Mark was shown to have an incredible network of contacts, and my respect for him grew along with his story and his positions.
I found it uplifting and stimulating to meet a person who I could have a civilized conversation with without having to explain myself in one way or the other, while I got insight into another world that got me to progress and see how it also could be. He made me realize that I could learn how he looked at things from a different perspective and combine this with my experience and lectures. Developing and interesting in every way for me, but for the sake of making something special. Hats off to you Mark. Respect.
The other person, we can call him David, made me rethink and revalue my first impression of a person. It’s not always easy when the first impression lasts longer than expected. “You never get a second chance to make a first good impression” is a saying that come from somewhere and have a reason behind it. However, there are exceptions, in this case with David.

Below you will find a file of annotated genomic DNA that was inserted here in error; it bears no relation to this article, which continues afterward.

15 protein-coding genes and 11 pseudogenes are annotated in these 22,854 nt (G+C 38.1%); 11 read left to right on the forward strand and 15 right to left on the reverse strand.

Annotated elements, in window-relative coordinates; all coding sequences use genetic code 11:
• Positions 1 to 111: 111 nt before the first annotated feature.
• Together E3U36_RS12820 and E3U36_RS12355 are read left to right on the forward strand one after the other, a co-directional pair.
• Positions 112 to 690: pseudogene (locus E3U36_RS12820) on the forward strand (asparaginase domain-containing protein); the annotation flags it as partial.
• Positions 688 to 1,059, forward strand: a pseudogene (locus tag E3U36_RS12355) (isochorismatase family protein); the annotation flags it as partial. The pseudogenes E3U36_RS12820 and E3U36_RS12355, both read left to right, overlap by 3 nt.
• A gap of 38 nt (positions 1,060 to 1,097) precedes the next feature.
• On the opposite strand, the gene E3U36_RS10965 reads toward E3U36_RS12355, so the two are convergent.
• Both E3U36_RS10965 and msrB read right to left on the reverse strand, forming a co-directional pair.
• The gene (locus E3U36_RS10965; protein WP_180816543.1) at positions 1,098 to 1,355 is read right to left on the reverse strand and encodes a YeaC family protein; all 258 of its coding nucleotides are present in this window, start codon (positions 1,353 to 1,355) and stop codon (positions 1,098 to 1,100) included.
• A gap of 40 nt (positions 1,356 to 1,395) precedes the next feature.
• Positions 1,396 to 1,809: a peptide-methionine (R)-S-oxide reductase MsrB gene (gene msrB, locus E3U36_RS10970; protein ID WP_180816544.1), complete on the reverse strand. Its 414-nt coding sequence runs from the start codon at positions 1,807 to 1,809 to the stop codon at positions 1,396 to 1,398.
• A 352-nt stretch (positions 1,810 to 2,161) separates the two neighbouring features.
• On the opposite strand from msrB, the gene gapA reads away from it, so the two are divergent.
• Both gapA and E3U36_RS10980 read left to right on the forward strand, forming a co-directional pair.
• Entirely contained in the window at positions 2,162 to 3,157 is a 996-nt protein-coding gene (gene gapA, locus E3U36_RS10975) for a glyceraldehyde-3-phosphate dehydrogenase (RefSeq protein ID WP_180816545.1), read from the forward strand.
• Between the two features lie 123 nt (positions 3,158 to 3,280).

I met David in a different social context and had a somewhat mixed picture of him. Did not know exactly where I had him and what I would think. This kept me in a somewhat safe distance.
Circumstances made him appear again in the same place, and he came and sat down at the table due to the fact that the bar was somewhat empty of people and we had no objection against the company. The conversation got started, and out of the speakers was Elton John playing, who proved to be a common denominator for us.
The conversation flowed with a courtesy tone, I was still a little puzzled and questioning who he was. But soon the tone began to become more personal and he began to open up. He looked lonely and a little lost, which was due to the fact that he just went through a divorce. As I also have done the same, I could relate to his situation where one day consisted of family life and vibrancy and the second day was filled with silence and echoing room. He was alone over Easter when the children went with their mother to the coast, and the silence was even more pronounced for him.